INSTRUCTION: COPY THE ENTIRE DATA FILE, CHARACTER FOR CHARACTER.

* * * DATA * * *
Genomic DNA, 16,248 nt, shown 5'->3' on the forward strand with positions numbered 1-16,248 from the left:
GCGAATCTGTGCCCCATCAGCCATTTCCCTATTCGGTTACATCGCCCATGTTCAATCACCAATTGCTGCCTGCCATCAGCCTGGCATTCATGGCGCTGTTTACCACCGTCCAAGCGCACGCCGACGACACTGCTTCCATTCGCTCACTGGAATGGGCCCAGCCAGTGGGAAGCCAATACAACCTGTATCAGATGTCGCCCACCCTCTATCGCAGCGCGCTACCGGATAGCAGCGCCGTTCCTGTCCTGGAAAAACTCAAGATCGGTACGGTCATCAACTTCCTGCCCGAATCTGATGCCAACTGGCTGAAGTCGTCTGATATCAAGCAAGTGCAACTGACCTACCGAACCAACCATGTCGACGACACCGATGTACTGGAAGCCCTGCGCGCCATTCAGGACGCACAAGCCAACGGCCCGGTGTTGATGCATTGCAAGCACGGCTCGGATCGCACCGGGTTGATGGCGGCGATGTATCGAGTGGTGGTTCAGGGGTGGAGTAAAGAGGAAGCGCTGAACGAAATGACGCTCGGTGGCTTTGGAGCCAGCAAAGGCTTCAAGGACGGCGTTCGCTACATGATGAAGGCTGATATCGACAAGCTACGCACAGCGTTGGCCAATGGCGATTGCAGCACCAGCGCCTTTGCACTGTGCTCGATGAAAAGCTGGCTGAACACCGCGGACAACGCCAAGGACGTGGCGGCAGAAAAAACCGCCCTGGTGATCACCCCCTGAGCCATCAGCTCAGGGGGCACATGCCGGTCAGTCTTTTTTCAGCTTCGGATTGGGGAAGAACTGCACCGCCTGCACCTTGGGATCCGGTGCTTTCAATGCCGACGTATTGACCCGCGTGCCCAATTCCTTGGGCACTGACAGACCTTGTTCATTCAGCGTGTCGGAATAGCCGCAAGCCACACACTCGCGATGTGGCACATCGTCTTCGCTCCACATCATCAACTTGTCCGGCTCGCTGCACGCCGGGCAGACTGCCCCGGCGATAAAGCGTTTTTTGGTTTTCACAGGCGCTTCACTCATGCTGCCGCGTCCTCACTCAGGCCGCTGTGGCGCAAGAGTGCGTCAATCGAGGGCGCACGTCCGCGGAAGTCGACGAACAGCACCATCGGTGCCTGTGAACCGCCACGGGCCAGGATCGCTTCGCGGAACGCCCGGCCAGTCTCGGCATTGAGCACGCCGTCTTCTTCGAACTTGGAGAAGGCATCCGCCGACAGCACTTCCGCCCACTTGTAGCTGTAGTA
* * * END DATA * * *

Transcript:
Genomic DNA, 16,248 nt, shown 5'->3' on the forward strand with positions numbered 1-16,248 from the left:
GCGAATCTGTGCCCCATCAGCCATTTCCCTATTCGGTTACATCGCCCATGTTCAATCACCAATTGCTGCCTGCCATCAGCCTGGCATTCATGGCGCTGTTTACCACCGTCCAAGCGCACGCCGACGACACTGCTTCCATTCGCTCACTGGAATGGGCCCAGCCAGTGGGAAGCCAATACAACCTGTATCAGATGTCGCCCACCCTCTATCGCAGCGCGCTACCGGATAGCAGCGCCGTTCCTGTCCTGGAAAAACTCAAGATCGGTACGGTCATCAACTTCCTGCCCGAATCTGATGCCAACTGGCTGAAGTCGTCTGATATCAAGCAAGTGCAACTGACCTACCGAACCAACCATGTCGACGACACCGATGTACTGGAAGCCCTGCGCGCCATTCAGGACGCACAAGCCAACGGCCCGGTGTTGATGCATTGCAAGCACGGCTCGGATCGCACCGGGTTGATGGCGGCGATGTATCGAGTGGTGGTTCAGGGGTGGAGTAAAGAGGAAGCGCTGAACGAAATGACGCTCGGTGGCTTTGGAGCCAGCAAAGGCTTCAAGGACGGCGTTCGCTACATGATGAAGGCTGATATCGACAAGCTACGCACAGCGTTGGCCAATGGCGATTGCAGCACCAGCGCCTTTGCACTGTGCTCGATGAAAAGCTGGCTGAACACCGCGGACAACGCCAAGGACGTGGCGGCAGAAAAAACCGCCCTGGTGATCACCCCCTGAGCCATCAGCTCAGGGGGCACATGCCGGTCAGTCTTTTTTCAGCTTCGGATTGGGGAAGAACTGCACCGCCTGCACCTTGGGATCCGGTGCTTTCAATGCCGACGTATTGACCCGCGTGCCCAATTCCTTGGGCACTGACAGACCTTGTTCATTCAGCGTGTCGGAATAGCCGCAAGCCACACACTCGCGATGTGGCACATCGTCTTCGCTCCACATCATCAACTTGTCCGGCTCGCTGCACGCCGGGCAGACTGCCCCGGCGATAAAGCGTTTTTTGGTTTTCACAGGCGCTTCACTCATGCTGCCGCGTCCTCACTCAGGCCGCTGTGGCGCAAGAGTGCGTCAATCGAGGGCGCACGTCCGCGGAAGTCGACGAACAGCACCATCGGTGCCTGTGAACCGCCACGGGCCAGGATCGCTTCGCGGAACGCCCGGCCAGTCTCGGCATTGAGCACGCCGTCTTCTTCGAACTTGGAGAAGGCATCCGCCGACAGCACTTCCGCCCACTTGTAGCTGTAGTA